I think that silver or gold will be good to bribe people they have government ties. Like the guy that hands out food and water. they will not spend it they will stack it because all their needs are met. On the local side, it will be labor for food no silver.I know this next part is upsetting but most people can't distinguish fake from real
     
    Last edited: Oct 14, 2021
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  12. Mountain Man

    Mountain Man Supporter! Supporter

    While there are a number of "dime store novels" that show using silver for trading of goods, ammo, guns, and coffee, along with medical supplies, would be the true valuables to have.
    What good would having silver be in a post apocalyptic world? If you can't eat it or shoot it, it ain't worth spit.
     
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  13. hotwheelsearl

    hotwheelsearl Well-Known Member

    Its a medium of exchange that has a perceived value. Anything could get to this level, as long as enough people feel its valuable.

    That's why bottle caps became the unofficial national currency in the Fallout world - there's a finite number of them in existence, they have a perceived value, and therefore a useful medium of exchange.
     
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  14. hotwheelsearl

    hotwheelsearl Well-Known Member

    In the Waterworld world, petroleum and water were great mediums of exchange. They are both useful, not easy to find/finite, and therefore work as currency.
     
  15. Inspector43

    Inspector43 Collecting Since 1948 Supporter

    We got into the Sat Morn Movies for 13 cents and with 12 cents you could get popcorn and a soda. 25 cents for Sat Morn.
     
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  16. Kentucky

    Kentucky Supporter! Supporter

    Actually in ancient Egypt they couldn't eat it but it was valuable...
     
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  17. Kentucky

    Kentucky Supporter! Supporter

  18. Collecting Nut

    Collecting Nut Borderline Hoarder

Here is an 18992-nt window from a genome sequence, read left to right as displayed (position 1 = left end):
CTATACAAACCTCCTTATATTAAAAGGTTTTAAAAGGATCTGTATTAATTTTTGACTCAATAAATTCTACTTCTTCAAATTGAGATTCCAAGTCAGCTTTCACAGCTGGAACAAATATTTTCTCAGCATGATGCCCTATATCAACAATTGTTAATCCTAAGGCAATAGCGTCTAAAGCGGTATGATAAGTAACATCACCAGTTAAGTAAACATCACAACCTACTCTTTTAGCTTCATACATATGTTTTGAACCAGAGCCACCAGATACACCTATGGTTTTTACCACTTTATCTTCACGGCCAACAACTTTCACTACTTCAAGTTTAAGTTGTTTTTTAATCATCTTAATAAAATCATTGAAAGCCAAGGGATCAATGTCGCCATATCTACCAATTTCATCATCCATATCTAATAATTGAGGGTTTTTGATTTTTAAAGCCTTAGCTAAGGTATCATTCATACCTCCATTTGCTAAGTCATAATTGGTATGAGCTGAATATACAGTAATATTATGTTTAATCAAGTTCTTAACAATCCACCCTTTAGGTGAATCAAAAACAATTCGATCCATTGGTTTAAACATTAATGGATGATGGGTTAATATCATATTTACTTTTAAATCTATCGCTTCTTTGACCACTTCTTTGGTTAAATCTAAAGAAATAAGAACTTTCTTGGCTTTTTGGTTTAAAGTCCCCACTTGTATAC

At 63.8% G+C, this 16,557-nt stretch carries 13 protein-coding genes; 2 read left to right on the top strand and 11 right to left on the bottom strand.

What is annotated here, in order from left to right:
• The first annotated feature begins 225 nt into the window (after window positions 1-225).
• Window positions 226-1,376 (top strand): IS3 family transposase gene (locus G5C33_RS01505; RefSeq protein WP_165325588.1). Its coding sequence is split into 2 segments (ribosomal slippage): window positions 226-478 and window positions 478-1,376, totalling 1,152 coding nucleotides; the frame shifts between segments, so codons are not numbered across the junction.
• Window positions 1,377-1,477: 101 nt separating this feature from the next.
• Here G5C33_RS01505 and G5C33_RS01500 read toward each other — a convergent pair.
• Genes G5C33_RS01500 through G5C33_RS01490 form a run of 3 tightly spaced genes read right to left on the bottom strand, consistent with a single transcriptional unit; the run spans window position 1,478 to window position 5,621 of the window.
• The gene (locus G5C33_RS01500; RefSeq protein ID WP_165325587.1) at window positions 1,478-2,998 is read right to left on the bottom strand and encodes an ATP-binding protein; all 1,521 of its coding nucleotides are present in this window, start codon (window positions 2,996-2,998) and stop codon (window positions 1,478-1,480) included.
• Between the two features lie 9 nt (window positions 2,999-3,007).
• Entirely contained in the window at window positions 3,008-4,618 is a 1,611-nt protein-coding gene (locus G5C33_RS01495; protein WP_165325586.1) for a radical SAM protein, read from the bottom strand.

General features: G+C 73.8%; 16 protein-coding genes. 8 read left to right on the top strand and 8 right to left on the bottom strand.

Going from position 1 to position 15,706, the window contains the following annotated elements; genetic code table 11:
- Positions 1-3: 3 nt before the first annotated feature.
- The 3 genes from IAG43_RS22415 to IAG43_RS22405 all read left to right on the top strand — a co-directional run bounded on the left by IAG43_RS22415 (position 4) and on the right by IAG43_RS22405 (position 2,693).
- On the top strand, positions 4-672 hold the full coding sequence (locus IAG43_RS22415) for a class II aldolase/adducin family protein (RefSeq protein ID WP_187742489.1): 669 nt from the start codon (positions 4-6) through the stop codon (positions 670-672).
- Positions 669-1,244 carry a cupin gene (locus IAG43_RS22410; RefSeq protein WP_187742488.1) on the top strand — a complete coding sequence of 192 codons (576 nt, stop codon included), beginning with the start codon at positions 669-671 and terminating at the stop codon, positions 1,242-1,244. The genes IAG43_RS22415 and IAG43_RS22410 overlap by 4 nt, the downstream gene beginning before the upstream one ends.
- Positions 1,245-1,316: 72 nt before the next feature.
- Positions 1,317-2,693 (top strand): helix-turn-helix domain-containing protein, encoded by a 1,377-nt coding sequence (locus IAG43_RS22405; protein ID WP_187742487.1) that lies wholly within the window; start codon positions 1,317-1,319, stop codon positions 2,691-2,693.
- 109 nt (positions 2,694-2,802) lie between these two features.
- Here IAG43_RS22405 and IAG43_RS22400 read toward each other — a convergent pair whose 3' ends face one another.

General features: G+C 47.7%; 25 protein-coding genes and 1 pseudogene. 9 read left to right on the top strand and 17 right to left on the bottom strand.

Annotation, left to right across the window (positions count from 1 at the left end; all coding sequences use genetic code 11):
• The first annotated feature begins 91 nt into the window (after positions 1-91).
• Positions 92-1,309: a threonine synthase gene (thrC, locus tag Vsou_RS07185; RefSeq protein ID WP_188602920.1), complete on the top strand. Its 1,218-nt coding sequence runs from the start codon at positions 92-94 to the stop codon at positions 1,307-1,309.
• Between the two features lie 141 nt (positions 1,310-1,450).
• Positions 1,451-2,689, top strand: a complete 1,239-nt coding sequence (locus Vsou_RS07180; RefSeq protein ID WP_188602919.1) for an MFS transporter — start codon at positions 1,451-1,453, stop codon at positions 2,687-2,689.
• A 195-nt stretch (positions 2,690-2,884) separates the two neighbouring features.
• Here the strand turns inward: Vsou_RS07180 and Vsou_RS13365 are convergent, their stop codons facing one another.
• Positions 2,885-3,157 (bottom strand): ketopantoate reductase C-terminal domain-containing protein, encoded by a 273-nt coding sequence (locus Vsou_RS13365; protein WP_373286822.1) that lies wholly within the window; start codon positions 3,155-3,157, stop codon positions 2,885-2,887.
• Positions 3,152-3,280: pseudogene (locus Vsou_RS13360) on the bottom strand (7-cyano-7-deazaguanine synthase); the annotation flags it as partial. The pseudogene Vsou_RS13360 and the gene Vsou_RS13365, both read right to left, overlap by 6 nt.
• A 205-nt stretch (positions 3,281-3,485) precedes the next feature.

Those were the days. At the stadium, home of the Orioles and the Baltimore Colts when I was a kid, they would let me in for free and my quarter would buy a small drink and a hot dog or I could get the extra large drink. The last game I went to those extra large drinks were over $7.00.
     
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  19. Collecting Nut

    Collecting Nut Borderline Hoarder

    I remember watching Groucho many a times on the TV, no color in those days.
     
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  20. hotwheelsearl

    hotwheelsearl Well-Known Member

    What year was it? would be interesting to compare with inflation.

    Dad used to say that when he was in ROTC in 1970 he only made $50 a month, while I made $250 stipend.
    Inflation wise, $50 = $343, so he was making more than I did.

    He also said he only made $1.25 an hour working at a pizza place in high school. That's about $10 today, which is about right for a fast food job today, depending on the state. More than the $8 I made, at least.
     
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  21. Collecting Nut

    Collecting Nut Borderline Hoarder

    That would be between 1960 and 1965. We moved to the country in 1966. In 1975 I joined the Army and was paid $440 a month but that was during the Vietnam War so higher pay. In 1972 until I joined the Army I was the head brine maker in a canning factory. That’s the person that makes the water that goes in cans for vegetables. That paid me $8.00 an hour.